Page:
• Sweep the needle behind the fourchette back into the vagina. Pick up a small amount of vaginal tissue to tie off the stitch, knot, bury and tie off. Alternatively, the Aberdeen knot can be used NICE (2007) & QIS (2008).

Immediate postnatal care of the perineum

  • Inspect the repair to ensure haemostasis has been achieved. NB – “Less is more” – only carry out the required amount of suturing to achieve haemostasis – an excessive amount of sutures causes severe perineal morbidity
  • Remove tampon 
  • Perform PR to ensure no sutures have been accidentally inserted through the rectal mucosa
  • Analgesia – Diclofenic 100mg PR if no contraindications
  • Remove legs from lithotomy and ensure comfort
  • All swabs, sharps and instruments should be accounted for and discarded safely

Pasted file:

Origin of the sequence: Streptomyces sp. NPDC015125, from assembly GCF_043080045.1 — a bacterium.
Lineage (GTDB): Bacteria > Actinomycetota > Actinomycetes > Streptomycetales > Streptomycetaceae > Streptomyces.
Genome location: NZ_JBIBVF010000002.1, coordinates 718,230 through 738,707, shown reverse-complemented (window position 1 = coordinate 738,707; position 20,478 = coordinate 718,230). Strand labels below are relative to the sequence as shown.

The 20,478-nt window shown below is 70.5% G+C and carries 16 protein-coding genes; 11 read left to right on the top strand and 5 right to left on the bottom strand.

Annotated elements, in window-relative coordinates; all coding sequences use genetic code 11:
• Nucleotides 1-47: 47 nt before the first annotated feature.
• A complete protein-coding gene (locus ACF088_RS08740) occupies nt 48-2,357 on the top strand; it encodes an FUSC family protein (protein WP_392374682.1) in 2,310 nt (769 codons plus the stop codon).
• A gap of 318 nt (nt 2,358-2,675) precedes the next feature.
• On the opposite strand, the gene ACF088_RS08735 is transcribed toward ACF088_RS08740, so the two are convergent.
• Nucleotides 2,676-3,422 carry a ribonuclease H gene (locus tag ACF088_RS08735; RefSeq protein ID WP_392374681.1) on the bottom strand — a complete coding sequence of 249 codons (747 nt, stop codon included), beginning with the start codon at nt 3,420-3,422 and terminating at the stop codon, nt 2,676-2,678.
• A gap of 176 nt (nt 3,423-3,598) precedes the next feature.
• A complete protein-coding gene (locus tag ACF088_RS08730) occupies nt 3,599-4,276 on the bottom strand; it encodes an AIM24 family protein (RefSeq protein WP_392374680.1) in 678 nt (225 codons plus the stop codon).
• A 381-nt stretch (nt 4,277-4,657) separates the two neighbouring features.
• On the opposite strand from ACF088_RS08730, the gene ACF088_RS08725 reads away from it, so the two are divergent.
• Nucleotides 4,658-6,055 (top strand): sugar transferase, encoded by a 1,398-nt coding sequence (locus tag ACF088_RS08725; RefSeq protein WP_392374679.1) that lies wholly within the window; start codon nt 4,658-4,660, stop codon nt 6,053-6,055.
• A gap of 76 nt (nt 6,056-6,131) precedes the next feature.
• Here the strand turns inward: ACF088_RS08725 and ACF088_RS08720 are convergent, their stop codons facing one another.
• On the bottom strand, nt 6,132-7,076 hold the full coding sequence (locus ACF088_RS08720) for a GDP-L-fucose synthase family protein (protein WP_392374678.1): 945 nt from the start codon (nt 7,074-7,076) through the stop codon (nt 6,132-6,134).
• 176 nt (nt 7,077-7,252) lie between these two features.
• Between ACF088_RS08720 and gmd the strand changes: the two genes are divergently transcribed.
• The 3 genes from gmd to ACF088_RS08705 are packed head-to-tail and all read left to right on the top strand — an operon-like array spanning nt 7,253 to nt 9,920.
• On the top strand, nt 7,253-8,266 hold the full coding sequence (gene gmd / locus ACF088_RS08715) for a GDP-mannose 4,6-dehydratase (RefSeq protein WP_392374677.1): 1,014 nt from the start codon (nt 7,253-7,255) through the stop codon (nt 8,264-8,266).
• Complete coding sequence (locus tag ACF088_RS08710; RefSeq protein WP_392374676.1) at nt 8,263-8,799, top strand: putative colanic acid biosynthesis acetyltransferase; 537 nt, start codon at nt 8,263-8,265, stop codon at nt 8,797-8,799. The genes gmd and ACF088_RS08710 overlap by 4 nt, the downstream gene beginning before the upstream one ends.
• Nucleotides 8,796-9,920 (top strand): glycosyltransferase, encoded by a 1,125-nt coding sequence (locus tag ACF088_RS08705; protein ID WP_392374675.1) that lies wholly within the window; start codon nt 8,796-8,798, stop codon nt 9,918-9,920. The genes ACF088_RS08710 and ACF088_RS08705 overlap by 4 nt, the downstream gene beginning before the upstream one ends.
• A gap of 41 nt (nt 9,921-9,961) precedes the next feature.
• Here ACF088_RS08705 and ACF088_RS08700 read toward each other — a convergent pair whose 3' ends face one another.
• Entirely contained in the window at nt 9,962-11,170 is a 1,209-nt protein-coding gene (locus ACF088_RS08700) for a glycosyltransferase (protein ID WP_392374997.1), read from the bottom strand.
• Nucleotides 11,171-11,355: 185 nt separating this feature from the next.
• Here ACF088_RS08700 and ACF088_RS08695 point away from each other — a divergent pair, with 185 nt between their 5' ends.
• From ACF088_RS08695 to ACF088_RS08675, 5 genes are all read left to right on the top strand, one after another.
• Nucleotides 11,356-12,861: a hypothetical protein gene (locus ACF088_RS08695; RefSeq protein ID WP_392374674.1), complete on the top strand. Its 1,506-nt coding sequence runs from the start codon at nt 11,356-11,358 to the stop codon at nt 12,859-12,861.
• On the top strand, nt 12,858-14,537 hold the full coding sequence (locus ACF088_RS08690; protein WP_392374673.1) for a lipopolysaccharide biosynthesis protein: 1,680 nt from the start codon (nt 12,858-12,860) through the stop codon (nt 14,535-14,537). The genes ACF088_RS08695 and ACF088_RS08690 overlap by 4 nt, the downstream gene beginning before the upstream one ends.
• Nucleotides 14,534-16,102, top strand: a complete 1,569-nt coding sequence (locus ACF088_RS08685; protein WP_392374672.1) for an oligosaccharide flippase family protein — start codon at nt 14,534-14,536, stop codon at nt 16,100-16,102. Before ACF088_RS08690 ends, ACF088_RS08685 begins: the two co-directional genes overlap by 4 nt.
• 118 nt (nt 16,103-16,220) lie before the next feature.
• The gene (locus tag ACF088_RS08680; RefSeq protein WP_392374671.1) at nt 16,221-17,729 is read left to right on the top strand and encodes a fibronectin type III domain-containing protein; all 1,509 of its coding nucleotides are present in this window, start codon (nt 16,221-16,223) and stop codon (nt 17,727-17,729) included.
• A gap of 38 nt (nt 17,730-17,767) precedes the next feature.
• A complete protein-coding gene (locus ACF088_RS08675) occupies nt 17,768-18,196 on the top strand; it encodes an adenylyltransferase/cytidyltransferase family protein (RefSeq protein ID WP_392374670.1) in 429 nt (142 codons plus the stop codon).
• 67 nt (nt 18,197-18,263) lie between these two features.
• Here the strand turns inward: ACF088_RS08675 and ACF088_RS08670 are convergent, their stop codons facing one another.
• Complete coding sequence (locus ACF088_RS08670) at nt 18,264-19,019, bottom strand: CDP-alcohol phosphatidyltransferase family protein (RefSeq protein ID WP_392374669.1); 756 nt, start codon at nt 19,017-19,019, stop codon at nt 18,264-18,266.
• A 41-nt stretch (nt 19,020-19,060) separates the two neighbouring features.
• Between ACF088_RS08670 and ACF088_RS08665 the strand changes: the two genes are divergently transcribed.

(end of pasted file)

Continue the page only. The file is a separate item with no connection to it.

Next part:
• Debrief and advise regarding perineal hygiene, pelvic floor exercises
  • Document the repair and any difficulty during suturing i.e. friable tissue in case note.
  • Sign prescription for local anaesthetic and analgesia (PGD) NICE (2007) & QIS (2008).

National Institute for Health and Clinical Excellence (2007) Intrapartum Care: Management and delivery of care to women in labour. NICE: London.

Royal College of Obstetricians and Gynaecologists. (2004) Methods and materials used in perineal repair. Green-top Guideline No.23. RCOG: London.

Thakar & Sultan (2008) 

Sultan & Kettle (2007)

Quality Improvement Scotland (2008) Perineal Repair after Childbirth. NHS: Glasgow.

Last reviewed: 06 February 2018

Next review: 31 January 2022

Author(s): P De Freitas; F Hendry

Approved By: Obstetric Governance Group

Document Id: 616